Getting the Prize Purse Right in Tech Contests is a Challenge All Its Own

September 7, 2012

What’s the toughest part about putting together a government-sponsored prize competition to develop new and innovative technologies?

It’s not finding problems in need of a solution or drawing in competitors, according to Gregory Downing, executive director for innovation at the Health and Human Services Department.

The toughest part is determining how much the prize purse should be, Downing said in a presentation Friday before the President’s Council of Advisers on Science and Technology. HHS has launched or cooperated in more than a dozen challenges since 2010.

In a conventional government solicitation, an agency precisely details the technology it is seeking and then determines which vendor offered the best combination of expertise, assets and low price. The agency wouldn’t have to worry about the cost itself until plenty of offers were on the table.

In a prize competition, however, an agency must decide how much to spend as it’s putting together the specifications for the technology it’s seeking.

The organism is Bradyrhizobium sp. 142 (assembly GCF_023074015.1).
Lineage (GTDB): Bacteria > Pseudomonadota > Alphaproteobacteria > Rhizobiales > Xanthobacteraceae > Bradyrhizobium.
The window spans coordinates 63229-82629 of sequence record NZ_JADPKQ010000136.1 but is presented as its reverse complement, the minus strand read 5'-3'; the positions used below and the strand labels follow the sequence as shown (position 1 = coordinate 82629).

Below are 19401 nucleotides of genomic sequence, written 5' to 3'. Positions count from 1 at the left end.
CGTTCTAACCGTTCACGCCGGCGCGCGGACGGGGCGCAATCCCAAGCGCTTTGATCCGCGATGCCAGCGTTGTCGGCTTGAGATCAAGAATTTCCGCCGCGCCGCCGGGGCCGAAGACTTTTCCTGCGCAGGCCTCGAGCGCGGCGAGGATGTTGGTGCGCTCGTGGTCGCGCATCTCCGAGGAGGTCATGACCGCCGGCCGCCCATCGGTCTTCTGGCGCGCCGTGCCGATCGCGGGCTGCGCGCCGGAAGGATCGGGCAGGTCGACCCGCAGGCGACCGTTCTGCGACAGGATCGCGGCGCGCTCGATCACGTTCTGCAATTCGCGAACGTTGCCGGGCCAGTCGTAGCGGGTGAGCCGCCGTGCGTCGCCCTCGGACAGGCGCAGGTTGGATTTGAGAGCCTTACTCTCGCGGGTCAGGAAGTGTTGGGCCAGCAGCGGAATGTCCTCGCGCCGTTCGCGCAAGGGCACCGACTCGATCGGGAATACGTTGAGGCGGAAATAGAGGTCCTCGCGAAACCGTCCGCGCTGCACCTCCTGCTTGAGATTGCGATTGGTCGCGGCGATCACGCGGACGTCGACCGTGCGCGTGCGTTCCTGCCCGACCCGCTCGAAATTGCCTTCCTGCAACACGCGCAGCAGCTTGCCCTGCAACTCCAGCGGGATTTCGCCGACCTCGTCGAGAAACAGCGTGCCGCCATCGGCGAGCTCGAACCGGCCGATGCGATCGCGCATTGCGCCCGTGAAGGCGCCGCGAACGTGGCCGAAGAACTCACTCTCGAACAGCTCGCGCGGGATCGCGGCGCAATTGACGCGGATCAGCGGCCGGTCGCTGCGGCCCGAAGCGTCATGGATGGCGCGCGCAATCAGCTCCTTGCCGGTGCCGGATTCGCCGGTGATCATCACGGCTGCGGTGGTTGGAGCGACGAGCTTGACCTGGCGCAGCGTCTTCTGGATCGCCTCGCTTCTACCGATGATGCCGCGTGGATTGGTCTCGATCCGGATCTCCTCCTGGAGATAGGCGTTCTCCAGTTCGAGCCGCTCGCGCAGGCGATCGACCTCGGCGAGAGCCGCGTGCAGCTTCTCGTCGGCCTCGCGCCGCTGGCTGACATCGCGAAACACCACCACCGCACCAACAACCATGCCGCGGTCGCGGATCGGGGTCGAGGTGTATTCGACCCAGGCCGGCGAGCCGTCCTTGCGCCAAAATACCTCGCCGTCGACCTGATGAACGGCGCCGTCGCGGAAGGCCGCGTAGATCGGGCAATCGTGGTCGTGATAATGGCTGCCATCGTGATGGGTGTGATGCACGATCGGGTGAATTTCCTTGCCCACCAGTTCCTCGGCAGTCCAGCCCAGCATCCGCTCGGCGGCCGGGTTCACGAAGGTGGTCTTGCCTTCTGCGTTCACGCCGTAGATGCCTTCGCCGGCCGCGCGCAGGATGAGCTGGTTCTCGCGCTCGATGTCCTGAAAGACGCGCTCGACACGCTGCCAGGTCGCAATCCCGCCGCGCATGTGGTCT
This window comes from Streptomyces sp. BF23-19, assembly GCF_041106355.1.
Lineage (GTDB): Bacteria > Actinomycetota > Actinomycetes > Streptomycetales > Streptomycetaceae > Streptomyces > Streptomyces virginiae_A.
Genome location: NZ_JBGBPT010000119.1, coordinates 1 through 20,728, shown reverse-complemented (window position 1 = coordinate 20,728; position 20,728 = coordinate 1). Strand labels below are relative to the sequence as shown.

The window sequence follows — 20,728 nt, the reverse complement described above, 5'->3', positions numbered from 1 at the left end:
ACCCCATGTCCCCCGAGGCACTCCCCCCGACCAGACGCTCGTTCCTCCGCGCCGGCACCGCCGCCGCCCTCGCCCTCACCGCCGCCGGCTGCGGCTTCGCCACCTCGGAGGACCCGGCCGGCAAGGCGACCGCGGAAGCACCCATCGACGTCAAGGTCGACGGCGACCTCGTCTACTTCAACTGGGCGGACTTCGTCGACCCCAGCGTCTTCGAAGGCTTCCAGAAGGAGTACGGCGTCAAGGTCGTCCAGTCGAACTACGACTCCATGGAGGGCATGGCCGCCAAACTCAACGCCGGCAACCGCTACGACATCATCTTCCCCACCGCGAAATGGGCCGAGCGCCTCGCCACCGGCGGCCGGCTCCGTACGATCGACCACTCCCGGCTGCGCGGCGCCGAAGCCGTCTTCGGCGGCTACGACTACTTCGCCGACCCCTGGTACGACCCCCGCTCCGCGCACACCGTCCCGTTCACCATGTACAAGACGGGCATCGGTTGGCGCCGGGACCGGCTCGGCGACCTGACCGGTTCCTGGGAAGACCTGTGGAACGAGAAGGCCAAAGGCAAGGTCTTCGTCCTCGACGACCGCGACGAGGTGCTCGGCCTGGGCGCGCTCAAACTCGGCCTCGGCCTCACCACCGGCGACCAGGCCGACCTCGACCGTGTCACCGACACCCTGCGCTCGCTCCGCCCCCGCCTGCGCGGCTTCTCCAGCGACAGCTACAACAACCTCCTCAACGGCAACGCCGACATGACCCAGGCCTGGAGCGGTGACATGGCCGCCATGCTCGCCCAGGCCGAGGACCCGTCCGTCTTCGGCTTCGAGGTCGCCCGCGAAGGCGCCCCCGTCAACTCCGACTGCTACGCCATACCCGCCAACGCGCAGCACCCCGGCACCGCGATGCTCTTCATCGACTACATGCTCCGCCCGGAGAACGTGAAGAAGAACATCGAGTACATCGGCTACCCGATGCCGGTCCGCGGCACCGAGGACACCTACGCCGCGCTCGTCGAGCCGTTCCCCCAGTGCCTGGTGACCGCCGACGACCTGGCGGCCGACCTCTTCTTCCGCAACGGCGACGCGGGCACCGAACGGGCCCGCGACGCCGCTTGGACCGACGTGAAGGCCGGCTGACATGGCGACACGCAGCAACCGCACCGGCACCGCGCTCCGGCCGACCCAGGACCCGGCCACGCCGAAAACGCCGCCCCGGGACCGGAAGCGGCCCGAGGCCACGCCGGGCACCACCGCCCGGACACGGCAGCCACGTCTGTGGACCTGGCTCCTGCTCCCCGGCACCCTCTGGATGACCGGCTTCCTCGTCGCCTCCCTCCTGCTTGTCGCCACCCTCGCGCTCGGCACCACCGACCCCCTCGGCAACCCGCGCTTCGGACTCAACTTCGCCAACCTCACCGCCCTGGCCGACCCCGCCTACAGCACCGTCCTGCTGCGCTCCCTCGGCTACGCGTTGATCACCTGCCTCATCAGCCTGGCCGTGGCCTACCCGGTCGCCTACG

One major upside of such challenges is the group offering the prize, whether it’s a government agency, a foundation or a private company, often can count on competitors investing more money than the offeror is actually paying out, said Cristin Dorgelo, assistant director for grand challenges in the White House Office of Science and Technology Policy. That usually leads to more new technology and innovative ideas than a traditional solicitation.

NASA’s Green Flight Challenge, which was sponsored by Google and aimed at developing more fuel-efficient aircrafts, doled out $1.65 million to prize winners, Dorgelo said, but the 14 competing teams together invested $6 million.

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